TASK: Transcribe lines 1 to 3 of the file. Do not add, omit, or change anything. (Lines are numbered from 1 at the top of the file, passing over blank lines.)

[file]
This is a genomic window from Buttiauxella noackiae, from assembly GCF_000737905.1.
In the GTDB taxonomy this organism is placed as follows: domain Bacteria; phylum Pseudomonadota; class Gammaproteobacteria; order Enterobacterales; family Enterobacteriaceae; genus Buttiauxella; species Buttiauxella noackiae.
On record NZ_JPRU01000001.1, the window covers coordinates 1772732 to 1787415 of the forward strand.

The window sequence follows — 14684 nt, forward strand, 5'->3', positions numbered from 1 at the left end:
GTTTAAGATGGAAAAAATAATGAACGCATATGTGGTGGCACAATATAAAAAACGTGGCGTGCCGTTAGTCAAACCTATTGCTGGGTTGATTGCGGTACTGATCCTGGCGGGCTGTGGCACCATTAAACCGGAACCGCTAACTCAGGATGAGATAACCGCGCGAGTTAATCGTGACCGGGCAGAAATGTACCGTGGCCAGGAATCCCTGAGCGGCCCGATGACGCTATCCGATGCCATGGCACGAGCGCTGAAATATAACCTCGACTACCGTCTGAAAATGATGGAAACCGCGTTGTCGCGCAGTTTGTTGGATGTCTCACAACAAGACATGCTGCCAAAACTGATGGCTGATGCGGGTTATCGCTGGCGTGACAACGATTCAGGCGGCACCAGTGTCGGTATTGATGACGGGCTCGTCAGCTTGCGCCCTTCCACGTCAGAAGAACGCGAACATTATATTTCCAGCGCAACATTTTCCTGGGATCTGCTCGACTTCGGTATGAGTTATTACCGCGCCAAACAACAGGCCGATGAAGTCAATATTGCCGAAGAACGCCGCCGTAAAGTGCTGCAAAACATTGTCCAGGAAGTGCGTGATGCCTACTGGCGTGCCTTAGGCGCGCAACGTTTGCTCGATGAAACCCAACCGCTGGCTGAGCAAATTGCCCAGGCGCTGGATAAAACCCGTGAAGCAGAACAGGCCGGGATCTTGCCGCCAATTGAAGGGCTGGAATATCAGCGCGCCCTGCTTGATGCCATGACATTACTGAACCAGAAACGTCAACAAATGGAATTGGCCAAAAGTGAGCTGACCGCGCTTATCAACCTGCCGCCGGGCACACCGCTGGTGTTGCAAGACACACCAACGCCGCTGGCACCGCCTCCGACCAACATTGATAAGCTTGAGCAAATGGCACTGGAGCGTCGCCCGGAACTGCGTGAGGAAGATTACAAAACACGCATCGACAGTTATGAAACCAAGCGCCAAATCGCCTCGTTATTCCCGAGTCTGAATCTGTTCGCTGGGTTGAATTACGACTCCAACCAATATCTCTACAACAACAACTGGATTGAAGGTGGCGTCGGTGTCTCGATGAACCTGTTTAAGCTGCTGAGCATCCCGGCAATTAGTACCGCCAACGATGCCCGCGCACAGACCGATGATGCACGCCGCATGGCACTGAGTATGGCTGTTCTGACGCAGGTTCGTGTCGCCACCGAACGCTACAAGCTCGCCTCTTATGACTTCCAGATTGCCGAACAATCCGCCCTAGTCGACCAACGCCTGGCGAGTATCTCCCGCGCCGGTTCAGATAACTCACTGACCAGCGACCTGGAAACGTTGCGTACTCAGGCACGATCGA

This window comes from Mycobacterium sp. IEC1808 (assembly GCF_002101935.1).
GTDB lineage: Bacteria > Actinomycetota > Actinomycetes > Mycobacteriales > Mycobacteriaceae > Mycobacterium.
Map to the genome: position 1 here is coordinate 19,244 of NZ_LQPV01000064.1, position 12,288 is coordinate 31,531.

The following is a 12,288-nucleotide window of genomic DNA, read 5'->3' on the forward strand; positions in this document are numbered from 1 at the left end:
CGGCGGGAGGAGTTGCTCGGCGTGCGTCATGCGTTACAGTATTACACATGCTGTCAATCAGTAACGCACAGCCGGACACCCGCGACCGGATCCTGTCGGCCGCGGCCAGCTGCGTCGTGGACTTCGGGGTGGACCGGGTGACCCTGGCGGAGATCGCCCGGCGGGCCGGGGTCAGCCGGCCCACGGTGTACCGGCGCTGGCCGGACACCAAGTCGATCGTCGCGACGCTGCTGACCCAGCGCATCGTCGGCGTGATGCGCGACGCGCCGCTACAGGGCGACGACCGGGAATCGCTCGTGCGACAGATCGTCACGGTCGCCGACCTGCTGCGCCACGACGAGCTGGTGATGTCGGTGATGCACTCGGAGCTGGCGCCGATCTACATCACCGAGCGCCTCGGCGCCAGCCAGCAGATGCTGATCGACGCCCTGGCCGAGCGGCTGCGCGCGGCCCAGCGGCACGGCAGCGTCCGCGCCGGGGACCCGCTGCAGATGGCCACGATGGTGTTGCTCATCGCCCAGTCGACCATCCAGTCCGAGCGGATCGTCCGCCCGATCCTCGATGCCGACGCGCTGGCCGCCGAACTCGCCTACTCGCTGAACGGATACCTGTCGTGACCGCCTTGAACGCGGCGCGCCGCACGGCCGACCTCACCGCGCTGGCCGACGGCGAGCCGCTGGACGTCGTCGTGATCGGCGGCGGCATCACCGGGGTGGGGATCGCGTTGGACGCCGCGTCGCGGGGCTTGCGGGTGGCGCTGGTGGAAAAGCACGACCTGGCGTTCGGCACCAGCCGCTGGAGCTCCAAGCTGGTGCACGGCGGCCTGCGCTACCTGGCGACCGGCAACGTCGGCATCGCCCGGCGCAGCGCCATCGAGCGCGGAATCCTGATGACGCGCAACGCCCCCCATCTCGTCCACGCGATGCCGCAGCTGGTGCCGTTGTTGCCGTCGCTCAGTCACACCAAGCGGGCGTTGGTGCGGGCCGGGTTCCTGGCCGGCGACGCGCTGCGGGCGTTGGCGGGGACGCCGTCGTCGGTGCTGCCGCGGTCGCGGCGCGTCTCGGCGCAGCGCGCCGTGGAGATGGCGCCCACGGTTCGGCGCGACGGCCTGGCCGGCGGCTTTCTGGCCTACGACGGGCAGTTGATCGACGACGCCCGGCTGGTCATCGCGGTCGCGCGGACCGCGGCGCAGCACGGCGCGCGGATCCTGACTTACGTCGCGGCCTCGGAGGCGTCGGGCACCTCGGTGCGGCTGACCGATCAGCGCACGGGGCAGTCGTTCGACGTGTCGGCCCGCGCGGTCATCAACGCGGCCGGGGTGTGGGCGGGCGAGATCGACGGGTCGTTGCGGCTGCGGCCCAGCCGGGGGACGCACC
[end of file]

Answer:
This is a genomic window from Buttiauxella noackiae, from assembly GCF_000737905.1.
In the GTDB taxonomy this organism is placed as follows: domain Bacteria; phylum Pseudomonadota; class Gammaproteobacteria; order Enterobacterales; family Enterobacteriaceae; genus Buttiauxella; species Buttiauxella noackiae.
On record NZ_JPRU01000001.1, the window covers coordinates 1772732 to 1787415 of the forward strand.